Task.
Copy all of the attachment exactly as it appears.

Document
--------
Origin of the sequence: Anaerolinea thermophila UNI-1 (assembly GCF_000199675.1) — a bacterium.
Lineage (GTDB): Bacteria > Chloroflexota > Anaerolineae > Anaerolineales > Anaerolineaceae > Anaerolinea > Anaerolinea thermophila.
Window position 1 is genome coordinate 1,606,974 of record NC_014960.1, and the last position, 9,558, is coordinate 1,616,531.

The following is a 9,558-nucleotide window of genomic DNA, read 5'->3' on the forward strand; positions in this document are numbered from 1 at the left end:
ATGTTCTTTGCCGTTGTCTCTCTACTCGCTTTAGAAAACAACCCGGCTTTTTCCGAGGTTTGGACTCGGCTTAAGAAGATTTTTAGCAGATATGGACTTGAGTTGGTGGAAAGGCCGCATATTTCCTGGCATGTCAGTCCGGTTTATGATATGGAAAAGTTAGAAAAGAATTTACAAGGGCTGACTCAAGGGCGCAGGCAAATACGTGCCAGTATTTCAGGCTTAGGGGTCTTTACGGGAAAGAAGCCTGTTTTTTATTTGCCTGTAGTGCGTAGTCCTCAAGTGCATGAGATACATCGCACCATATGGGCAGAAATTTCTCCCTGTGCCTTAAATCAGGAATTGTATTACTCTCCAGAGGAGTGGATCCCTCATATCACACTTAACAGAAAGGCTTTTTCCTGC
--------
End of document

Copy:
Origin of the sequence: Anaerolinea thermophila UNI-1 (assembly GCF_000199675.1) — a bacterium.
Lineage (GTDB): Bacteria > Chloroflexota > Anaerolineae > Anaerolineales > Anaerolineaceae > Anaerolinea > Anaerolinea thermophila.
Window position 1 is genome coordinate 1,606,974 of record NC_014960.1, and the last position, 9,558, is coordinate 1,616,531.

The following is a 9,558-nucleotide window of genomic DNA, read 5'->3' on the forward strand; positions in this document are numbered from 1 at the left end:
ATGTTCTTTGCCGTTGTCTCTCTACTCGCTTTAGAAAACAACCCGGCTTTTTCCGAGGTTTGGACTCGGCTTAAGAAGATTTTTAGCAGATATGGACTTGAGTTGGTGGAAAGGCCGCATATTTCCTGGCATGTCAGTCCGGTTTATGATATGGAAAAGTTAGAAAAGAATTTACAAGGGCTGACTCAAGGGCGCAGGCAAATACGTGCCAGTATTTCAGGCTTAGGGGTCTTTACGGGAAAGAAGCCTGTTTTTTATTTGCCTGTAGTGCGTAGTCCTCAAGTGCATGAGATACATCGCACCATATGGGCAGAAATTTCTCCCTGTGCCTTAAATCAGGAATTGTATTACTCTCCAGAGGAGTGGATCCCTCATATCACACTTAACAGAAAGGCTTTTTCCTGC